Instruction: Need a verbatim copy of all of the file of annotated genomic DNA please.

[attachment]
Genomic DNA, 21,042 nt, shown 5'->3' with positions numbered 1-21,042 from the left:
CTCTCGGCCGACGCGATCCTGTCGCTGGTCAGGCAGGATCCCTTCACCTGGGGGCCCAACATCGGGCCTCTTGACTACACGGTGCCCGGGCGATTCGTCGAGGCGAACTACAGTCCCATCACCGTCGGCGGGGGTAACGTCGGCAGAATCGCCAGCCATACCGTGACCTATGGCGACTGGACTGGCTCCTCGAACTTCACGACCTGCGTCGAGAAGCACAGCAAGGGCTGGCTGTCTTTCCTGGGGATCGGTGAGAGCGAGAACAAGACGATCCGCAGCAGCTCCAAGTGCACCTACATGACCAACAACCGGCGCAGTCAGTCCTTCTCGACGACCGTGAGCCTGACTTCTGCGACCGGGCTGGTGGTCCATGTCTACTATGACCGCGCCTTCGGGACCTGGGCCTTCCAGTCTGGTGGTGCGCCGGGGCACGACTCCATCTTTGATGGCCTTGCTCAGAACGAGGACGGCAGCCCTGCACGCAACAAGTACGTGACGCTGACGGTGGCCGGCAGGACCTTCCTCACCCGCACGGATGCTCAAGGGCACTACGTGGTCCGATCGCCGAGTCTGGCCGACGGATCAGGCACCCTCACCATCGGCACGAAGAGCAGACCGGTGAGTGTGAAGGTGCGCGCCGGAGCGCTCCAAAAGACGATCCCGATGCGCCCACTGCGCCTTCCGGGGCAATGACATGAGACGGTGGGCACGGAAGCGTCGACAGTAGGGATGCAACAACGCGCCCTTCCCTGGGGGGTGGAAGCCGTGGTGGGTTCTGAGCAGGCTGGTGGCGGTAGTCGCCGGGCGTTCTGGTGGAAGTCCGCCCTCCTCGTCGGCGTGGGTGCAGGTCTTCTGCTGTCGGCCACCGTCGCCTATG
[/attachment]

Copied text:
Genomic DNA, 21,042 nt, shown 5'->3' with positions numbered 1-21,042 from the left:
CTCTCGGCCGACGCGATCCTGTCGCTGGTCAGGCAGGATCCCTTCACCTGGGGGCCCAACATCGGGCCTCTTGACTACACGGTGCCCGGGCGATTCGTCGAGGCGAACTACAGTCCCATCACCGTCGGCGGGGGTAACGTCGGCAGAATCGCCAGCCATACCGTGACCTATGGCGACTGGACTGGCTCCTCGAACTTCACGACCTGCGTCGAGAAGCACAGCAAGGGCTGGCTGTCTTTCCTGGGGATCGGTGAGAGCGAGAACAAGACGATCCGCAGCAGCTCCAAGTGCACCTACATGACCAACAACCGGCGCAGTCAGTCCTTCTCGACGACCGTGAGCCTGACTTCTGCGACCGGGCTGGTGGTCCATGTCTACTATGACCGCGCCTTCGGGACCTGGGCCTTCCAGTCTGGTGGTGCGCCGGGGCACGACTCCATCTTTGATGGCCTTGCTCAGAACGAGGACGGCAGCCCTGCACGCAACAAGTACGTGACGCTGACGGTGGCCGGCAGGACCTTCCTCACCCGCACGGATGCTCAAGGGCACTACGTGGTCCGATCGCCGAGTCTGGCCGACGGATCAGGCACCCTCACCATCGGCACGAAGAGCAGACCGGTGAGTGTGAAGGTGCGCGCCGGAGCGCTCCAAAAGACGATCCCGATGCGCCCACTGCGCCTTCCGGGGCAATGACATGAGACGGTGGGCACGGAAGCGTCGACAGTAGGGATGCAACAACGCGCCCTTCCCTGGGGGGTGGAAGCCGTGGTGGGTTCTGAGCAGGCTGGTGGCGGTAGTCGCCGGGCGTTCTGGTGGAAGTCCGCCCTCCTCGTCGGCGTGGGTGCAGGTCTTCTGCTGTCGGCCACCGTCGCCTATG